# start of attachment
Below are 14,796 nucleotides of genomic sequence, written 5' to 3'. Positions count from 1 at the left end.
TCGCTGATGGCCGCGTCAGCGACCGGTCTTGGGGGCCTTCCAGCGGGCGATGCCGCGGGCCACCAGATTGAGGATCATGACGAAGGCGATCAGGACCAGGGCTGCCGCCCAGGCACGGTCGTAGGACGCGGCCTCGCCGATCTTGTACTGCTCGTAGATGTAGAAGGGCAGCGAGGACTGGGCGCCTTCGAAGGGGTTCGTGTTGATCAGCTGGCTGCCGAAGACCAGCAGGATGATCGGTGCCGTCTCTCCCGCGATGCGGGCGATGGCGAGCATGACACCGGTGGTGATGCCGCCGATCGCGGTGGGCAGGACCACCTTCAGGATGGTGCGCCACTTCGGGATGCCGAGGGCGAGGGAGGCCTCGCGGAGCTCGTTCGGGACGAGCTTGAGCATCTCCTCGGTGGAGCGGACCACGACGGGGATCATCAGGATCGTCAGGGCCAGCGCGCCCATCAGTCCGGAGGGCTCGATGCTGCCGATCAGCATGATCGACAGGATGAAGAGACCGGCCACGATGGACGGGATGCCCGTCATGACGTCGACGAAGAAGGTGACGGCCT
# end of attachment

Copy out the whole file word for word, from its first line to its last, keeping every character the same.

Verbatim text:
Below are 14,796 nucleotides of genomic sequence, written 5' to 3'. Positions count from 1 at the left end.
TCGCTGATGGCCGCGTCAGCGACCGGTCTTGGGGGCCTTCCAGCGGGCGATGCCGCGGGCCACCAGATTGAGGATCATGACGAAGGCGATCAGGACCAGGGCTGCCGCCCAGGCACGGTCGTAGGACGCGGCCTCGCCGATCTTGTACTGCTCGTAGATGTAGAAGGGCAGCGAGGACTGGGCGCCTTCGAAGGGGTTCGTGTTGATCAGCTGGCTGCCGAAGACCAGCAGGATGATCGGTGCCGTCTCTCCCGCGATGCGGGCGATGGCGAGCATGACACCGGTGGTGATGCCGCCGATCGCGGTGGGCAGGACCACCTTCAGGATGGTGCGCCACTTCGGGATGCCGAGGGCGAGGGAGGCCTCGCGGAGCTCGTTCGGGACGAGCTTGAGCATCTCCTCGGTGGAGCGGACCACGACGGGGATCATCAGGATCGTCAGGGCCAGCGCGCCCATCAGTCCGGAGGGCTCGATGCTGCCGATCAGCATGATCGACAGGATGAAGAGACCGGCCACGATGGACGGGATGCCCGTCATGACGTCGACGAAGAAGGTGACGGCCT